Amidst the many, many horrors of the past 6 months, a tiny, lovely thing is happening. More people, perhaps released from commuting, confronted by the threat of loss and with more time to reflect on what is really important to them, are expressing interest in adoption.

It’s the exact opposite of what might have been expected. Maybe it’s precisely because security is down and uncertainty is up that people are reaching for meaningful change. 

And this week, the adoption agencies’ #YouCanAdopt campaign kicks off in England, rolling out a welcome mat of adopter recruitment activities in the build-up to National Adoption Week, aimed at encouraging future parents to come forward. The particular hope is that more adopters who can offer homes to black, Asian and minority ethnic children in care will be found.

Recruitment is a sensitive subject in the adoption community. As well as playing into the naïve narrative of a parent looking for their perfect child – adoption is about finding parents for children not about finding children for parents – there is the happy-ever-after conundrum.

Every film and fable tells us to see adoption as the end of the story; the resolution of the struggle that went before. But every adopter knows that adoption is only the beginning. The critical importance of telling, and hearing, the rest of the story clashes with adopter recruitment messages. There are many whose discomfort with the flaws of the whole institution of adoption mean that the simplicity and optimism of recruitment strikes the wrong note.

Is it right to encourage hopeful prospectives to come forward, when adopters face daily battles to get their traumatised children the medical, social and educational support they need? Should we be promoting adoption, when adopters are giving up their jobs to home-school excluded pupils, having their home lives shattered by violence, or finding that their child will never be able to live an independent life? 

I think we should.

Adoption provides the only route out of care for the minority of children who cannot return to their birth families. It may be becoming unfashionable to say it, but adoption is transformative. Adopted children do better than children who remain in care, catching up educationally and socially, having a better chance of a brighter future. Adoption provides the one thing that every child needs, over and above everything else, and that is a stable, loving family to grow up in.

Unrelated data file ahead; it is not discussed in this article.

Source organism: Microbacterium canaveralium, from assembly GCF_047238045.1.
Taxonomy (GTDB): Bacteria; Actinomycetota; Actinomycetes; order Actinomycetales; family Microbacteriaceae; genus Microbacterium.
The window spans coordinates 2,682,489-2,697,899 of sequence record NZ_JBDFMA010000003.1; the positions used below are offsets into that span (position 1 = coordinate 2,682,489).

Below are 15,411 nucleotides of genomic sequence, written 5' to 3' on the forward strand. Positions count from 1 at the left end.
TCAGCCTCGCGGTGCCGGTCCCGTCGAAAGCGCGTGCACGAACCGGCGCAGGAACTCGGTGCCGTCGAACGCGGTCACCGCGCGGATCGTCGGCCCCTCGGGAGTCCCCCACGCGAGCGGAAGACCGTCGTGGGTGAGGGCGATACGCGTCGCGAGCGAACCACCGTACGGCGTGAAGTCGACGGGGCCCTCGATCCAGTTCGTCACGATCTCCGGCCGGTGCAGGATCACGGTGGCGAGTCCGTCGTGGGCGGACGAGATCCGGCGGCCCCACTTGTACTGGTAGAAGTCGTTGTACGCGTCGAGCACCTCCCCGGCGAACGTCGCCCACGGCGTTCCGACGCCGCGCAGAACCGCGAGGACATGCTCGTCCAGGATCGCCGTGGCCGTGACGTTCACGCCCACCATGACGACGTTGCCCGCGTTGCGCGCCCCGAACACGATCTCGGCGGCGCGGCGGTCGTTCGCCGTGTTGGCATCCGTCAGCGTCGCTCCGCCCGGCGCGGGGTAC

Across the UK, this amounts to around 4000 children every year. That’s 4000 opportunities to begin to recover, 4000 children starting to learn to trust, to feel safe, to experience love.

That isn’t to overlook the many ways in which the adoption sector must keep developing. For one in three adoptive families, the adoption order really is the start of the happy-ever-after, at least as much as a new child is for any family. For the other two, ever-after is punctuated by significant challenges requiring outside help, and for one family in three these will be severe and ongoing.

Advocating for a fit for purpose modern adoption system is the day-day work of Adoption UK, and we won’t stop until every adoptive family and adopted person receives the service and support they deserve.

But I don’t see that we shouldn’t do that while also welcoming new parents into the adoption community. The children are there, needing a family. The parents are there with space in their hearts and homes. And they will add their voices, and their experiences, to the case for a better adoption system in due course.

The happy-ever-after conundrum is only a problem if recruitment is done badly. No prospective adopter should be sold a fairy story. But it’s perfectly possible to recruit adopters honestly, being open about the needs their child may have and transparent about the challenges they’re likely to face. This doesn’t always happen – but the more we can discuss the issues openly and confidently the more it will. Our prospective adopter groups allow interested future parents to meet and talk to experienced adopters and adopted people, who are dealing with the legacy of early childhood trauma every day. Anyone interested in adoption should make sure they take as many opportunities as possible to speak to adopters and adopted people about life after the adoption order.

But the main reason I’m happy to support recruitment and celebrate adoption is because of what adopters themselves tell me. Adoption UK is about to publish its second Adoption Barometer, the UK’s biggest snapshot of adoption. We’ll be using it to show decision makers just why adoption support is so vital. But what the Barometer will also reveal is that the overwhelming majority of adoptive parents would recommend adoption to others. It will show that adoptive parents are resilient, optimistic and dedicated to providing the love, care and nurture their children so desperately need. It’s crucial we find more of these people who can transform the lives of vulnerable children.

Adoption needs to change so that families created from trauma have access to lifelong, integrated expert support as needed. Adopted young people need to be able to grow up secure in their life stories, with no mystery or shame attached to their early childhoods. And we need to do much, much better at preventing the social failures that lead to the need for adoption in the first place. But we also must keep recruiting adopters, so that those children who need forever families can find them.

Without adopters, there is no adoption. Adoption UK is working to ensure that adopter recruitment, preparation and approval values the people who come forward by treating them honestly and respectfully throughout. Anyone interested in exploring further can contact Adoption UK or go to the #YouCanAdopt website  

There is no happy-ever-after, but there is a child with a chance of a brighter future.